Sacheonwangsa-ji Temple Site – 사천왕사지 (Gyeongju)

    This posts contains affiliate links. I receive a percentage of sales, if you purchase the item after clicking on an advertising link at no expense to you. This will help keep the website running. Thanks, as always, for your support!  Temple Site History This is the former site of Sacheonwangsa Temple, which was built in 679 A.D. during Later Silla (668-935 A.D.). It was the first temple to be built by the Silla Kingdom after the unification of the Three Kingdoms (Silla, Baekje, and Goguryeo). The Sacheonwangsa-ji Temple Site is located near the royal tombs of King Sinmun of Silla (r. 681-692 A.D.) and Queen Seondeok (r. 632-647 A.D.) at…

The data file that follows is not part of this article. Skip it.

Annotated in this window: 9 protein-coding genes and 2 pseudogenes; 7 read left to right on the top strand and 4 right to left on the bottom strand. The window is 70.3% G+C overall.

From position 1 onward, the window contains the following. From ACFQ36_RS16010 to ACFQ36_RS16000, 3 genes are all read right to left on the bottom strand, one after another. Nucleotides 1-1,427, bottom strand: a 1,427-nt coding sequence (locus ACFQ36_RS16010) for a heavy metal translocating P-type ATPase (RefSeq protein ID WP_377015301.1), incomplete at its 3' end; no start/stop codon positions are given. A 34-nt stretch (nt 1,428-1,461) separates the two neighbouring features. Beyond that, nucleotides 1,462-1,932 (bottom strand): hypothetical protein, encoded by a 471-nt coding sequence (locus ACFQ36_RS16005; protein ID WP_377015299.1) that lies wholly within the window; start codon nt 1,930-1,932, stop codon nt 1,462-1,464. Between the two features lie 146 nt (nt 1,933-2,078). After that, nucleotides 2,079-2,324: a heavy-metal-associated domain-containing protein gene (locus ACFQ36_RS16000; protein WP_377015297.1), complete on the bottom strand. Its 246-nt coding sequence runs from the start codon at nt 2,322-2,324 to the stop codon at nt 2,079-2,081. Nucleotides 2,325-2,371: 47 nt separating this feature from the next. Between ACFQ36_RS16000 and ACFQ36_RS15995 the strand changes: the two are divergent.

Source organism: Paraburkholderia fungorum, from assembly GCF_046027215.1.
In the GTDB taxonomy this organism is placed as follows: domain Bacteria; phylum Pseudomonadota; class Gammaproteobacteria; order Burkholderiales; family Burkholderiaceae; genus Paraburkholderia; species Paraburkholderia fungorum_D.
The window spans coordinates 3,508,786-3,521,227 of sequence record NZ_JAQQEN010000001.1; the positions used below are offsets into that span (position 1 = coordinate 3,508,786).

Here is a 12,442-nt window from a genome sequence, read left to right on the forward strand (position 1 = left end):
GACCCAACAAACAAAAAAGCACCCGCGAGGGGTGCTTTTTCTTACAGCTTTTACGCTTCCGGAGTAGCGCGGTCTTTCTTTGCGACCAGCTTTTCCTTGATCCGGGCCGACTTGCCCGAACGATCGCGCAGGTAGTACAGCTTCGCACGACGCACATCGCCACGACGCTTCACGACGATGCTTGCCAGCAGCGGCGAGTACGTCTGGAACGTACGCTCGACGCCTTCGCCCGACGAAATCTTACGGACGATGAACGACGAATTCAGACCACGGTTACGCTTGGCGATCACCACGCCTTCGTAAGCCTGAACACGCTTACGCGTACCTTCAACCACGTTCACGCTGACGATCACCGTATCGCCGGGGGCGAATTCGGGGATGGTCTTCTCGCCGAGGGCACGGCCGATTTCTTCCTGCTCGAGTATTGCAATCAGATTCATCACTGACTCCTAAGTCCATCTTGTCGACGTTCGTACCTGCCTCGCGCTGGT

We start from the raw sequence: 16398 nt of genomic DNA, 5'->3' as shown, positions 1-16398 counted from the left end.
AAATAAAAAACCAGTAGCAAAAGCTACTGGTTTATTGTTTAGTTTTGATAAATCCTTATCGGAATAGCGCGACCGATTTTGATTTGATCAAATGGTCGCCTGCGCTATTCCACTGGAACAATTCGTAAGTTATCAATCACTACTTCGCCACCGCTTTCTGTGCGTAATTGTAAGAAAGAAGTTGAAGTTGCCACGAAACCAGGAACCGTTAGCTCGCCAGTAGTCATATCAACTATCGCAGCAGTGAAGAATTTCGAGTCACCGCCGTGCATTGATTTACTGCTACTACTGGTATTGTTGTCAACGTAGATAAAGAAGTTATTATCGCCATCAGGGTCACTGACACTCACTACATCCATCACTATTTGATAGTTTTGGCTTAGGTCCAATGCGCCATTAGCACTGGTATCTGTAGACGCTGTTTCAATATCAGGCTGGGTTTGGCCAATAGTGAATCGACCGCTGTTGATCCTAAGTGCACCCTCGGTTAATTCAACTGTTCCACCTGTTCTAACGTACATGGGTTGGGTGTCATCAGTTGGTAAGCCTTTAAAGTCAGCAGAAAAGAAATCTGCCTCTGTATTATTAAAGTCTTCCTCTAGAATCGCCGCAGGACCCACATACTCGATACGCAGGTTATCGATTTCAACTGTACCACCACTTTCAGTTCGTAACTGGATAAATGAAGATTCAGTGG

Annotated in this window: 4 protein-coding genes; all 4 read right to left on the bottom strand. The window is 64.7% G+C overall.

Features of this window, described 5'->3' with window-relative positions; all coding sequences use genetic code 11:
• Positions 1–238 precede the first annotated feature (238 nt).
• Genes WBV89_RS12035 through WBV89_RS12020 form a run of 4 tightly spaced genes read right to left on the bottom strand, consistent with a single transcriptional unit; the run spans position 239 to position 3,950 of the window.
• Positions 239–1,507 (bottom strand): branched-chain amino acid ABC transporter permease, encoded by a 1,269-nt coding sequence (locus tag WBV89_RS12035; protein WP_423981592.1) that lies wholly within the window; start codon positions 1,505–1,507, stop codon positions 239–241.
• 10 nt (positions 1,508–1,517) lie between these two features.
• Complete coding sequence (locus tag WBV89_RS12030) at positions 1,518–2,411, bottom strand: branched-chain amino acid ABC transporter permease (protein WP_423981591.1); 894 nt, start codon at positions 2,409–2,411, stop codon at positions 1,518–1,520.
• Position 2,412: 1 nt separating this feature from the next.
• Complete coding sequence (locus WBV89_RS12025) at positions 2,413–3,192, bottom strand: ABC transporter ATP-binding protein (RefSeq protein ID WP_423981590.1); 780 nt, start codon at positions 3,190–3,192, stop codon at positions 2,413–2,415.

• Gyeongju

    Heungnyunsa Temple – 흥륜사 (Gyeongju)

    This post contains affiliate links. I receive a percentage of sales, if you purchase the item after clicking on an advertising link at no expense to you. This will help keep the website running. Thanks, as always, for your support! Temple History Heungnyunsa Temple was first established by the Goguryeo missionary monk Ado-hwasang. Ado-hwasang came to the Silla Kingdom from the Goguryeo Kingdom (37 B.C. – 668 A.D.) to help spread the teachings of Buddhism. Heungnyunsa Temple was originally built as a poor thatched-roof building. Heungnyunsa Temple was later rebuilt as a great temple of the Silla Kingdom after the martyrdom of the monk Ichadon (501-527 A.D.). Heungnyunsa Temple, which…